McReynolds 1891-1932

  McReynoldsPortrait of Matilda (Tillia) Lilleby McReynolds, dressmaker, Minneapolis, c.1915.

The life story of Matilda Lilleby McReynolds (Telia to her family) exemplifies migration and work patterns for Nowegian American women in urban areas. Her parents emigrated from Norway in 1856, married, and settled in Nicollet County, Minnesota. In 1862, during the US-Dakota War, the family left their farm and relocated to St. Peter. They later moved westward to Renville County and lived in Sacred Heart by 1870.

 Born in 1870, McReynolds was the seventh of twelve children. Her parents operated a hotel in Emmet Township (Renville County) in 1880. Six people, most of whom were Norwegian, resided at the hotel. The Lilleby daughters most likely asssisted their mother with domestic work at the hotel. Like many other young Norwegian American women in rural communities, some of the Lilleby daughters sought employment in the city, including Telia. Family played a role in Telia Lilleby's migration to the city. In the late 1880s, elder sister Hannah migrated to Minneapolis. By 1894 Telia had moved to Minneapolis and found work as a dressmaker. Five years later she worked as a dressmaker for the Misses McGahn and lived in a boarding house operated by her sister, Anna Mason, on 12 Street South in a working class, ethnically diverse neighborhood.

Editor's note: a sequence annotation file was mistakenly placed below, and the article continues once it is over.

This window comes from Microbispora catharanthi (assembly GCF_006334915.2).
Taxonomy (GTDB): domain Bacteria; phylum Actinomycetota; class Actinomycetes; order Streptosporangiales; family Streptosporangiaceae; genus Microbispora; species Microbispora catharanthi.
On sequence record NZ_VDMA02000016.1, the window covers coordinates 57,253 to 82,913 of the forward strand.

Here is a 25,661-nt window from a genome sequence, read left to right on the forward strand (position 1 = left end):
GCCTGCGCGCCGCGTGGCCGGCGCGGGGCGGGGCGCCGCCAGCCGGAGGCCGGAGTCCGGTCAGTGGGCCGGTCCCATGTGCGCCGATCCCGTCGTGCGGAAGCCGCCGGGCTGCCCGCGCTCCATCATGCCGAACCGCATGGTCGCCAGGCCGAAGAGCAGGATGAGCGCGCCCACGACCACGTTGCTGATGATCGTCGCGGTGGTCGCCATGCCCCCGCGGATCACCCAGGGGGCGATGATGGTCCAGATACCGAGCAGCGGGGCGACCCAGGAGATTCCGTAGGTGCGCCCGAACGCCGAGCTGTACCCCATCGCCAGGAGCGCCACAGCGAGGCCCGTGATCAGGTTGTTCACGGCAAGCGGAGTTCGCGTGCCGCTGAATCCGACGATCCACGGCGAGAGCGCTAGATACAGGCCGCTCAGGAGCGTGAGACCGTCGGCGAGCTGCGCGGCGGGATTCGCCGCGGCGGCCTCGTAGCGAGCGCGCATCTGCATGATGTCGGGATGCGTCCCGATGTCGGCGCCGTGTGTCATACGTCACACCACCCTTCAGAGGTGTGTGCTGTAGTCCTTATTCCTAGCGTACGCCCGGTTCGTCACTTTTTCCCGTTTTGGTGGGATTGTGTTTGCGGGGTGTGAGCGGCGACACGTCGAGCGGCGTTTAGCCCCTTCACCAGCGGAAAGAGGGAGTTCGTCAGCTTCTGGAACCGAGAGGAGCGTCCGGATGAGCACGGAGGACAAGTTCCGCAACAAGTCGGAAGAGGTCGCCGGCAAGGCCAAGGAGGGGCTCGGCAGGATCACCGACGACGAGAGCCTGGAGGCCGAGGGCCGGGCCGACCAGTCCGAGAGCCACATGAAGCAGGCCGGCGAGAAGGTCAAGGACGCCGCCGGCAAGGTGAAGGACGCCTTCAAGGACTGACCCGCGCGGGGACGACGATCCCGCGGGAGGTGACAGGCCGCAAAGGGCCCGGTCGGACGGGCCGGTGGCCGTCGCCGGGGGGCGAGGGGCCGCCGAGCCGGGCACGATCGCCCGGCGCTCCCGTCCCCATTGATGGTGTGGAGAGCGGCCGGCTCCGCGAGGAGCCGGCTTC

It appears Telia Lilleby married Lucian Alden McReynolds in 1901 and began using Lilleby McReynolds as her name. After her marriage, she continued working as a dressmaker. The couple lived on Second Avenue, and McReynolds operated her dress business on the second floor of their home. She sewed dresses for some of the Cities' leading women, incluing Bessie Pettit Douglas, and had up to fifteen employees. Son Richard helped his mother by riding his bike to Amluxon's fabric store to pick up goods. McReynolds traveled to New York City twice each year to purchase "fabrics for her business." Her husband's unexpected death in 1910 made McReynolds the family's sole breadwinner, which made her sewing and business skills all the more important.

As a second-generation Norwegian American, Telia Lilleby McReynolds saw her future not on the farm, but in the city. She used her sewing skills to create a business that catered to fashionable Minneapolis women, and many of the Cities' dressmakers in the late nineteenth and early twentieth centuries were Norwegian Americans. Her life and experiences allude to the broad contours of life in the city for Norwegian American women.

From Norwegian American Women edited by Betty A. Bergland and Lori Ann Lahlum

For Lilleby Family history, see A History of Yellow Medicine County, Minnesota, 1872-1972 by Carl and Amy Narvestad

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